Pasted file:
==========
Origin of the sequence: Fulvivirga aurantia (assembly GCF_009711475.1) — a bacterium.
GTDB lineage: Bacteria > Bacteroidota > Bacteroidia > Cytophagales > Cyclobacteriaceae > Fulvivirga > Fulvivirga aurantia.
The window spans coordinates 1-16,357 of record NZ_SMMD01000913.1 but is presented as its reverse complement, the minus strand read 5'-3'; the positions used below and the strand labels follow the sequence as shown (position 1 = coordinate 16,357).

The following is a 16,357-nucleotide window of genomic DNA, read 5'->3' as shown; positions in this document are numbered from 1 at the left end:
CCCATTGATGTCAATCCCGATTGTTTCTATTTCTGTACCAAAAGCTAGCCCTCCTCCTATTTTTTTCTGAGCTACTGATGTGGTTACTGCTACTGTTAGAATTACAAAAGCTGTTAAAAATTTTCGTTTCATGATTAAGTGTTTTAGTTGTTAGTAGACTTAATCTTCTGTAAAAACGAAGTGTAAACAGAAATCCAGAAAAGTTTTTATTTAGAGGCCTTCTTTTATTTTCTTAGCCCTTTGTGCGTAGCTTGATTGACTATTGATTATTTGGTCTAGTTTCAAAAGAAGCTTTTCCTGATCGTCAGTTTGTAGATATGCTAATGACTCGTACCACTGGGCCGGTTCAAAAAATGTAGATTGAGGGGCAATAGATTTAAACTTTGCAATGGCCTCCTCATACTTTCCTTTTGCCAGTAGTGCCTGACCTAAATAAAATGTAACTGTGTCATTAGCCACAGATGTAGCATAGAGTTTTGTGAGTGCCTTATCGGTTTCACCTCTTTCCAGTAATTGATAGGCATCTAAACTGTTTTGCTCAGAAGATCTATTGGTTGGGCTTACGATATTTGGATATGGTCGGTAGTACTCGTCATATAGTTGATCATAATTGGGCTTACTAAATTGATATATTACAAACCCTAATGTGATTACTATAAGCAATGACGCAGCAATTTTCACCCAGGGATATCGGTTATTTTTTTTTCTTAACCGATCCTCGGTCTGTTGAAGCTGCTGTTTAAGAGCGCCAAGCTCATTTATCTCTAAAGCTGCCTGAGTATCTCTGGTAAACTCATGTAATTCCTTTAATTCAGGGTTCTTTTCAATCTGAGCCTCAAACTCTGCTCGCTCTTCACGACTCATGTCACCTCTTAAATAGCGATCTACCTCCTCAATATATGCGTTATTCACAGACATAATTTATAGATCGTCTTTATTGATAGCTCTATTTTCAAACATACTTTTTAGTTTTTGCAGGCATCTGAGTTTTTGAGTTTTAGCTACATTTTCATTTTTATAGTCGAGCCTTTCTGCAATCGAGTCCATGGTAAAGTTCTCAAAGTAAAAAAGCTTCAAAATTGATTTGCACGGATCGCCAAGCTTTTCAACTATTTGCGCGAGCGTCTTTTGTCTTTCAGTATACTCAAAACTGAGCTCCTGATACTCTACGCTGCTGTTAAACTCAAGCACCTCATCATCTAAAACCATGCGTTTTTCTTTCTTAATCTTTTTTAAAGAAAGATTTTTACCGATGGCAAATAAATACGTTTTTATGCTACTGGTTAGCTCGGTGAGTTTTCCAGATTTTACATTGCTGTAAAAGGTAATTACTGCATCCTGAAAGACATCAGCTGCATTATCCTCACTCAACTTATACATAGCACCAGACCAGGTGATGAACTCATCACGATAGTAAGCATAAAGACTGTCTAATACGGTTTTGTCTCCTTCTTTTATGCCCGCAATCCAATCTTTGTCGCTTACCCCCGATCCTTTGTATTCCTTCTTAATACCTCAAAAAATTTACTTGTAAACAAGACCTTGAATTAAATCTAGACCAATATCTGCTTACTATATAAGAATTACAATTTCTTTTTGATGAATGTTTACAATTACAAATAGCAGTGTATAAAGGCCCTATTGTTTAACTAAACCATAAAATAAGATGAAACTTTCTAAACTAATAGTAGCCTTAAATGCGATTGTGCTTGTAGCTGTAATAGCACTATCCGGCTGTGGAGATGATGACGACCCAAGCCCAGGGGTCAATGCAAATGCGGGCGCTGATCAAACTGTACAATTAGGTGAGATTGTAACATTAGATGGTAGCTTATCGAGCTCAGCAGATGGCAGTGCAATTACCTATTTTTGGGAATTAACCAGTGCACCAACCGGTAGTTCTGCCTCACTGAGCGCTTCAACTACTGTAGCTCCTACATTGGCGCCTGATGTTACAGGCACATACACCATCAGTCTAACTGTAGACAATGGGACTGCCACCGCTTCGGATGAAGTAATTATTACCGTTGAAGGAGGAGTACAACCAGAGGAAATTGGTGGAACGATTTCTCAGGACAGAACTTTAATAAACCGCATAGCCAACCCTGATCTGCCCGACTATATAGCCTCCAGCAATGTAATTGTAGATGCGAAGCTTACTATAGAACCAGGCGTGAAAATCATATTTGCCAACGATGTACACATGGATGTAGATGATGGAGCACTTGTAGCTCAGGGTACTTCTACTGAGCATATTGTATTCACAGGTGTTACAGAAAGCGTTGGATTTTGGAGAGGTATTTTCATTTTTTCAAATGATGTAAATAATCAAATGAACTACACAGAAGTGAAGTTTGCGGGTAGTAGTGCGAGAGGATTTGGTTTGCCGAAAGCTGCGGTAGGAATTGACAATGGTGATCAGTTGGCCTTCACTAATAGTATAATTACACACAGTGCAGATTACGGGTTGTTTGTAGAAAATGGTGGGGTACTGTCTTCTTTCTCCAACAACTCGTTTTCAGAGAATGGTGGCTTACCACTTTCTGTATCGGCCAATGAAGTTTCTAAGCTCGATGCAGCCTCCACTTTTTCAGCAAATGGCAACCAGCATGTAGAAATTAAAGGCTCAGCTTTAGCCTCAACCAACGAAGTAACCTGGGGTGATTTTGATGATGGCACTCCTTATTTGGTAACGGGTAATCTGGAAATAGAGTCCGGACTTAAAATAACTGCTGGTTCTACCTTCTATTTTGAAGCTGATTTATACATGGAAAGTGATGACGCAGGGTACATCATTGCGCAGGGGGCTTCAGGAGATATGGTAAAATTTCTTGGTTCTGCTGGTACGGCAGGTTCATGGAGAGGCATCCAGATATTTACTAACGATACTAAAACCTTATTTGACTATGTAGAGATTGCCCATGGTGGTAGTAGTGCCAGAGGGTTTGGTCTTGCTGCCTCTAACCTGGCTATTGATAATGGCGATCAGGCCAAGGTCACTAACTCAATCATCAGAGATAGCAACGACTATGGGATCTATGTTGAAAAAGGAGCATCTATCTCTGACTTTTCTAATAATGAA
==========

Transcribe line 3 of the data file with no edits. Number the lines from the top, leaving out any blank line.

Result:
The window spans coordinates 1-16,357 of record NZ_SMMD01000913.1 but is presented as its reverse complement, the minus strand read 5'-3'; the positions used below and the strand labels follow the sequence as shown (position 1 = coordinate 16,357).